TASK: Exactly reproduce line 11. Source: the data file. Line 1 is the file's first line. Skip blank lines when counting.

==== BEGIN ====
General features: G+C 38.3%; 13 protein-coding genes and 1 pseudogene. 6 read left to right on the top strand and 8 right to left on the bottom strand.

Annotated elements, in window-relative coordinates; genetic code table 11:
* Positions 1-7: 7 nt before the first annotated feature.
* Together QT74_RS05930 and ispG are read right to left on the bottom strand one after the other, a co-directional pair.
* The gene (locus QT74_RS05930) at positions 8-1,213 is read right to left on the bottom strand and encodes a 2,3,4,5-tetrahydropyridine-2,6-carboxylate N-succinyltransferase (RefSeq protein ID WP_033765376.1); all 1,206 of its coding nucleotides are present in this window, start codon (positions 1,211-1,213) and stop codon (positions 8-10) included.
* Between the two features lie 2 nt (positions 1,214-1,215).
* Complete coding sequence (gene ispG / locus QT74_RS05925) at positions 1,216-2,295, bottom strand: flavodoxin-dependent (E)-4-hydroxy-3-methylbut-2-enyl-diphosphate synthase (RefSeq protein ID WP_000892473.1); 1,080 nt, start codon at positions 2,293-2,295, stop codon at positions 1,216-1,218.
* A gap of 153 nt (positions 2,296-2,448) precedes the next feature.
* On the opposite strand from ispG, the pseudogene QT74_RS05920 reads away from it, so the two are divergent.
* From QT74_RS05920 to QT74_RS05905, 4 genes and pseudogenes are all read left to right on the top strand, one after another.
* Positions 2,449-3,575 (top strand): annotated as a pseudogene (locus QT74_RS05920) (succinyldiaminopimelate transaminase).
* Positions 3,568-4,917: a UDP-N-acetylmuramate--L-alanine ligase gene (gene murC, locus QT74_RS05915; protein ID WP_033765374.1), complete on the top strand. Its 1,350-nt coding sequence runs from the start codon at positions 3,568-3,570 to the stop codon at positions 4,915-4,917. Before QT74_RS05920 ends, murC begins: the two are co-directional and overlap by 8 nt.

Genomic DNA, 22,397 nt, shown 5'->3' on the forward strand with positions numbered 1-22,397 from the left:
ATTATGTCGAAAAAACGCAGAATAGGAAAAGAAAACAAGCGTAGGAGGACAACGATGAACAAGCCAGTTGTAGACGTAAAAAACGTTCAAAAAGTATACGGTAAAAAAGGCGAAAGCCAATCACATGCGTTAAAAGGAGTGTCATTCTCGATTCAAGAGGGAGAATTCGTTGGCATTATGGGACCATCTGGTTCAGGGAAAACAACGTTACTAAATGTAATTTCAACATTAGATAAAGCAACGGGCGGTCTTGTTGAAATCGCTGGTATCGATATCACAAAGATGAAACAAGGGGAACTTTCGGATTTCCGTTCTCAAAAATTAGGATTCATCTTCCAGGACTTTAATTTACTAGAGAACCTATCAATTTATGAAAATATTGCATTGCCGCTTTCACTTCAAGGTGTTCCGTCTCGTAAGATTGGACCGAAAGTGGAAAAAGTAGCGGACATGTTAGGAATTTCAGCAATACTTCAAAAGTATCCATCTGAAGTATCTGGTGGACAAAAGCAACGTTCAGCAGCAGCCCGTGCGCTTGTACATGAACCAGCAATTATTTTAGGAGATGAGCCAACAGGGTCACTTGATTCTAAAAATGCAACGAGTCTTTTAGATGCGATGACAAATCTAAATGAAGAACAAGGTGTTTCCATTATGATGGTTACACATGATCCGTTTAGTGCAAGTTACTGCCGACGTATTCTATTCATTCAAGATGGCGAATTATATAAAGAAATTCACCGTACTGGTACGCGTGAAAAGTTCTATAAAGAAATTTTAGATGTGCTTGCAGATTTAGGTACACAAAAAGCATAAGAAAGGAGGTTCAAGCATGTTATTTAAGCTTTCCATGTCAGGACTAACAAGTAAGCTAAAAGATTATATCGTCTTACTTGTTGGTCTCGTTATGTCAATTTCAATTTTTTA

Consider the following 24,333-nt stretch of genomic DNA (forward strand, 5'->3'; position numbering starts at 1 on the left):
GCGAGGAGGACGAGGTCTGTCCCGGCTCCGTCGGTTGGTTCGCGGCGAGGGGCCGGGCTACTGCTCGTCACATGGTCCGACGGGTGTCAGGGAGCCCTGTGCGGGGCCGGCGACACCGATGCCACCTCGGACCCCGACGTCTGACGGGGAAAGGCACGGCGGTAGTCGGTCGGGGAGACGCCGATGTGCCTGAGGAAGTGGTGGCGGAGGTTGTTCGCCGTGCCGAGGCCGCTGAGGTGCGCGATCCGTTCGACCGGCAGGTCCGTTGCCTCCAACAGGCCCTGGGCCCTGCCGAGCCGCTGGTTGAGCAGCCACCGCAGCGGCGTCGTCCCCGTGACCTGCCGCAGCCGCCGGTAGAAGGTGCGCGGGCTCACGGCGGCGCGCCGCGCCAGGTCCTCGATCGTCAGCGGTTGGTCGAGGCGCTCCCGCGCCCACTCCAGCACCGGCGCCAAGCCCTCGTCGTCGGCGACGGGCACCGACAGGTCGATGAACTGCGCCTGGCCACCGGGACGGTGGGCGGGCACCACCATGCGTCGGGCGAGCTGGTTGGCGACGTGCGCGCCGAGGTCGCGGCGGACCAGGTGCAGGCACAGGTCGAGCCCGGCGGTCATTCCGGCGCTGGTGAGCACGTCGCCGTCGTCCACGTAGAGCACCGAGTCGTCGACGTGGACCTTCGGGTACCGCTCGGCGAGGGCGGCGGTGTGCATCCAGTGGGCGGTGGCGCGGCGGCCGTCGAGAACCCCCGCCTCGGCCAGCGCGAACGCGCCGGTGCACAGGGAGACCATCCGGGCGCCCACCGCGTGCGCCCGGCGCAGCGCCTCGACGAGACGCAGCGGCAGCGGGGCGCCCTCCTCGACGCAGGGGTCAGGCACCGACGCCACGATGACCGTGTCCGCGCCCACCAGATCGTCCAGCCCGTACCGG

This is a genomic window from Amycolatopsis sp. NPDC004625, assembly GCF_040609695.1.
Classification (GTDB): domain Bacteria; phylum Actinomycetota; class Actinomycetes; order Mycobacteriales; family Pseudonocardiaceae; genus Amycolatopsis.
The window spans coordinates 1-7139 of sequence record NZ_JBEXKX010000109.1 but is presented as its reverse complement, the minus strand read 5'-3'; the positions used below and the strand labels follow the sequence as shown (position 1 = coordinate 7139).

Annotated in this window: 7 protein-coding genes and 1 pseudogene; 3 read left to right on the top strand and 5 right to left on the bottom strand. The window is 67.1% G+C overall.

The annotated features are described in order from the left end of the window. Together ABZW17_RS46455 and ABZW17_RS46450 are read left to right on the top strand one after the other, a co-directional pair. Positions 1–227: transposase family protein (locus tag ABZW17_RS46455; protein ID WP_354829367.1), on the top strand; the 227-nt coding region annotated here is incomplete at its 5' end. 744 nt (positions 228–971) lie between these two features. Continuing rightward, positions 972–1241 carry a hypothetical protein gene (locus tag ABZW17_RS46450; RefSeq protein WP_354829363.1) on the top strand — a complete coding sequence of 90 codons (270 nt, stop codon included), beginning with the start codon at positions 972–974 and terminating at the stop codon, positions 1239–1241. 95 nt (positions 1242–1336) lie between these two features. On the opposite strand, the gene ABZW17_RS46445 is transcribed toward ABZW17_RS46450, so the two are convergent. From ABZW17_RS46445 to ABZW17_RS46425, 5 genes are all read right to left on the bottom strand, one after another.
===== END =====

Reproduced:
* Positions 2,449-3,575 (top strand): annotated as a pseudogene (locus QT74_RS05920) (succinyldiaminopimelate transaminase).